Monday, May 16, 2011

Love Story: BLUE VALENTINE

Blue Valentine tells a story that could be told easily, simplistically. After all, how many couples have the same story in its broad outlines? A man and a woman meet. They fall in love. They get married. Time passes. They grow apart. A relationship that starts with playful sparks ends with burns. What elevates this film is its unflinching specificity, its searing emotional intensity, and its marvelous performances. It’s all in the telling. This is a story of love, but it’s not exactly a love story.

When we first meet Dean and Cindy, they’re married with a small daughter and a missing dog. They converse and through their seemingly routine morning conversation it is clear that their relationship is falling apart. Their words crackle and bite at the edges of polite behavior. Tension hangs in the air between every space and silence of the dialogue. Every word spoken feels like a careful yet hasty step into a field of landmines. They agree to a romantic weekend. He books a hotel in a themed hotel with a suite poignantly called “Future Room.” It’s unclear whether or not their marriage has one.

It wasn’t always this way. We see them years earlier. They’re younger, fresher, smoother, two young people maneuvering around each other in the first, gentle steps towards romance. He comes on strong. She resists. They talk. Each word seems to slip carefully, inexorably towards comfortability. He serenades her. She does an awkward little dance. They grow closer. They feel safe together, as if all of their problems will disappear just because they love each other enough to make it work. They’re falling for each other.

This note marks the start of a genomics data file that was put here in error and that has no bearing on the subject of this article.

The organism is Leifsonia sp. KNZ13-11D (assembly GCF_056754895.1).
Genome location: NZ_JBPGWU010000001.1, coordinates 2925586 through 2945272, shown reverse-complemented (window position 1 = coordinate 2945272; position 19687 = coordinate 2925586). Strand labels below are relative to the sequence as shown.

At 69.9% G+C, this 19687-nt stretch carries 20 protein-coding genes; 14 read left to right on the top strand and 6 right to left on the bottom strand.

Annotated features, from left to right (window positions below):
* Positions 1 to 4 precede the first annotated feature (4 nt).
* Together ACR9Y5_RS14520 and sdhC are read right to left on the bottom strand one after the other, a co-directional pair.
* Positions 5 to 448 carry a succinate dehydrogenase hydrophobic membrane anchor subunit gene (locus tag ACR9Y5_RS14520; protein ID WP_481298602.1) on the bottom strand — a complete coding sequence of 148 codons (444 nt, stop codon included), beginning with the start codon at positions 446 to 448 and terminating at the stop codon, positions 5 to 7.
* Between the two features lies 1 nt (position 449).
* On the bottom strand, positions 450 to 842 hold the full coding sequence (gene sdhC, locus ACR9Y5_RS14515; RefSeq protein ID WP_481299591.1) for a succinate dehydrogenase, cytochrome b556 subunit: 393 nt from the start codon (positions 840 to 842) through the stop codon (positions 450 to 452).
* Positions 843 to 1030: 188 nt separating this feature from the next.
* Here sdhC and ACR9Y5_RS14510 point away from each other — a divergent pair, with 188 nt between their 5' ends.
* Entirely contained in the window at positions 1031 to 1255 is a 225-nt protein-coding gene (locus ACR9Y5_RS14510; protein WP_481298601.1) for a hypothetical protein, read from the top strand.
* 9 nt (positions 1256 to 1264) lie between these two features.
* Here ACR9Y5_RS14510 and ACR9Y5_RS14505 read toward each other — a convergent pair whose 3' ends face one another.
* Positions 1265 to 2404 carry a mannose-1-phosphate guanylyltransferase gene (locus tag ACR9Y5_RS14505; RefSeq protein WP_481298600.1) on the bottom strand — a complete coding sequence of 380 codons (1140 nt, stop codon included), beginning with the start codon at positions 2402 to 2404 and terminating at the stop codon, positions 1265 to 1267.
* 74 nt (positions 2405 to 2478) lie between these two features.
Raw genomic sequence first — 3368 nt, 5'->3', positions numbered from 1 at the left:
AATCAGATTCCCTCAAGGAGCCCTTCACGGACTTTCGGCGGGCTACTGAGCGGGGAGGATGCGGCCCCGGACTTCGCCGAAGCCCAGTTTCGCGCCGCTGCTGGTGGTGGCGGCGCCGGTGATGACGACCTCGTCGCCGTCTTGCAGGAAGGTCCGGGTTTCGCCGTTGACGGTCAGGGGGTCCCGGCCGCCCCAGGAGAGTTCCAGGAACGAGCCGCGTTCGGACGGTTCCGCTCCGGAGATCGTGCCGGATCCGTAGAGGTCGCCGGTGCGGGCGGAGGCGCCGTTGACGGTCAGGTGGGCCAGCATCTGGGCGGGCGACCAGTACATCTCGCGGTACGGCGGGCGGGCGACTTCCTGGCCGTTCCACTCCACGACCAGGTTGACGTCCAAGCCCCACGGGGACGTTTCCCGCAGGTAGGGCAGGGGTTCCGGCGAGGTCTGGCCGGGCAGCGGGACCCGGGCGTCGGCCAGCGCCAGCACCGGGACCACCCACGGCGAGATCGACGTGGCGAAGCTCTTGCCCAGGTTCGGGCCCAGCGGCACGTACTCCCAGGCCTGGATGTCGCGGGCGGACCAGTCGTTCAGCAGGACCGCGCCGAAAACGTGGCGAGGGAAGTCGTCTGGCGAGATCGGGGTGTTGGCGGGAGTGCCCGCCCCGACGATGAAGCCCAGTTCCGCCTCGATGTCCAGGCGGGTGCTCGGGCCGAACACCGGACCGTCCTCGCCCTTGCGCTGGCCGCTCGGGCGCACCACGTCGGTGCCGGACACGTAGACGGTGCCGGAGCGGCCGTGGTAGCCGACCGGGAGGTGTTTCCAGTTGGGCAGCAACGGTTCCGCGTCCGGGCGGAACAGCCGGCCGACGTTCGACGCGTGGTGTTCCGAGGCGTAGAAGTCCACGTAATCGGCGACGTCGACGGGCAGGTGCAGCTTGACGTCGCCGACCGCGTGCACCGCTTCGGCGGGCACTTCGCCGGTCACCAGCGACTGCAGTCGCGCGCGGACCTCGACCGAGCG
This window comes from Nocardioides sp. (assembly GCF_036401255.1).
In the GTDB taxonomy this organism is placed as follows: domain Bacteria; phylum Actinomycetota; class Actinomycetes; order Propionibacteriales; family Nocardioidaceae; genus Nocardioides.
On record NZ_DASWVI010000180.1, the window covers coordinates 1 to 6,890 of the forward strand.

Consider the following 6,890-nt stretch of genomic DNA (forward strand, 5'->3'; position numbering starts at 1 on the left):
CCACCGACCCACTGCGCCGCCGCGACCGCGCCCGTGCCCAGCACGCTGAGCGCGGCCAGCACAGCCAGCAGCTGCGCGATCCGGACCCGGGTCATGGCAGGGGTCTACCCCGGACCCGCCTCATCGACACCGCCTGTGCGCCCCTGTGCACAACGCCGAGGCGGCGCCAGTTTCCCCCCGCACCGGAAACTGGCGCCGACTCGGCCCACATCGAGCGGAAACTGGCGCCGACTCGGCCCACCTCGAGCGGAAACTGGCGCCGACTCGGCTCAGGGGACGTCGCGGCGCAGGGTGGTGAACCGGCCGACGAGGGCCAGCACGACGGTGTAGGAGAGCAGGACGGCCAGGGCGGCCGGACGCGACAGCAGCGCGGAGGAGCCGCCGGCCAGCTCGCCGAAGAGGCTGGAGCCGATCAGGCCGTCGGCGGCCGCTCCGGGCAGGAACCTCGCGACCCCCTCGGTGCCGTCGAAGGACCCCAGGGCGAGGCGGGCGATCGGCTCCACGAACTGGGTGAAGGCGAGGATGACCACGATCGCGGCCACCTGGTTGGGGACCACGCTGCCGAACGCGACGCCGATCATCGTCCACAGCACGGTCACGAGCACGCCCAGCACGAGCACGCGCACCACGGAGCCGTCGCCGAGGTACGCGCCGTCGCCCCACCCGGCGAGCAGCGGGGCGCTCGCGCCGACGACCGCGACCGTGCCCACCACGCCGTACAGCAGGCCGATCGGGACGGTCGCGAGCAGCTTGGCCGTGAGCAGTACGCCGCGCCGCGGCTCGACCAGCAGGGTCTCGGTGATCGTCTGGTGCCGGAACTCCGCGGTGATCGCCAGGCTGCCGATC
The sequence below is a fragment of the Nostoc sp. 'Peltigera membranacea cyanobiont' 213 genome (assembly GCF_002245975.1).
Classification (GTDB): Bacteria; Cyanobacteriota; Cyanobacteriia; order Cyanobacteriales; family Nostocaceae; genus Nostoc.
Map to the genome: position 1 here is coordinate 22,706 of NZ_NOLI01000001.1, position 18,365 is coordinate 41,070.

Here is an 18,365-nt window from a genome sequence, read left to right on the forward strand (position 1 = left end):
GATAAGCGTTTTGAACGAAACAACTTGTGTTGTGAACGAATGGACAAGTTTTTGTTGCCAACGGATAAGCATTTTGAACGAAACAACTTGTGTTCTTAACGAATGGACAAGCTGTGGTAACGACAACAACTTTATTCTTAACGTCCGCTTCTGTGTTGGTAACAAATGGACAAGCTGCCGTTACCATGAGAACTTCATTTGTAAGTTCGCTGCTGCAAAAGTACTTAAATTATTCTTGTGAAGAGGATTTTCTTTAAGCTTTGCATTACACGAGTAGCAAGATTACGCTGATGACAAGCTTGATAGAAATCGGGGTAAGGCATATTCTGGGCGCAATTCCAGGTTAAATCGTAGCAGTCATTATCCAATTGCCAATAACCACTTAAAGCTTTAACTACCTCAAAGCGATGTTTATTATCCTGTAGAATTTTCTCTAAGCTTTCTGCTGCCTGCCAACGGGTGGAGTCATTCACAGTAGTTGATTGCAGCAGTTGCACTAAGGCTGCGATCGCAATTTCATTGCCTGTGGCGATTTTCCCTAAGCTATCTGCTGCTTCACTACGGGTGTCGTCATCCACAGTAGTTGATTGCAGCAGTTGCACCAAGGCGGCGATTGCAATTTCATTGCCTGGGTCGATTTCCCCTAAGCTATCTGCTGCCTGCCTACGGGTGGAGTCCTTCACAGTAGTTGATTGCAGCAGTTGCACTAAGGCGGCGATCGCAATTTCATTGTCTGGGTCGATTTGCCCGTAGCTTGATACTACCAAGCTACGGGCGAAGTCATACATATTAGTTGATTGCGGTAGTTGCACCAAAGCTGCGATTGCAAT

Writer-director Derek Cianfrance (with his co-writers Cami Delavigne and Joey Curtis) takes the beginning and the end of this relationship and weaves them together creating interesting resonances and comparisons but serving, most of all, to add layers of tension to an already wrenching portrayal. The film’s structure makes the romance bittersweet and the break-up all the more painful. In the “Future Room” Dean puts in a CD and plays a song – “You and Me” by Penny & the Quarters – in a late attempt to reopen the romance. Later, we’ll hear the same song again. Dean plays it for Cindy early in their relationship, introducing it as “their song.” Indeed it will always be their song, but, as we see all too clearly, the meaning is all too fluid.

We’re a step ahead of the couple when they’re starting out, prematurely pessimistic as they see nothing (or almost nothing) but potential. Then, we’re right with the two of them as their relationship breaks apart. Their past weighs heavily on the current tensions. The break-up is for the best; it has to be. We have plenty of evidence to think that their marriage is untenable, dangerous even. But the dissolution doesn’t feel easy.

The film is so beautifully done, exquisitely haunting, emotionally exposed and harrowing. Like two perfect short stories dancing together, one all beginning, the other all painful end, the film moves between its separate yet intertwined plots with an intuitive, expressive ease. The couple is played by Ryan Gosling and Michelle Williams in performances of such emotional openness and raw conflict and romance that it doesn’t seem like mere acting. No, this is instead a duet between two performers fully inhabiting their characters at two separate moments in their lives. The way they navigate their characters’ internal feelings towards one another and externalize this in painfully raw intimacy is some of the finest screen acting in recent memory.

Watching Blue Valentine doesn’t feel so much like a typical story of a relationship as told in the movies. I felt like I was eavesdropping, looking in on a slow-motion wreck of a relationship while knowing far too much about its beginnings to remain impartial. It feels, at times, queasily personal. This is a film with characters that keep no secrets from us. It’s unflinchingly honest and emotionally draining. When the credits rolled I had to sit in my seat while my heartbeat could normalize and my hands could stop shaking. This is not just an excellently structured drama with amazing performances, though it is. This is a full emotional experience.

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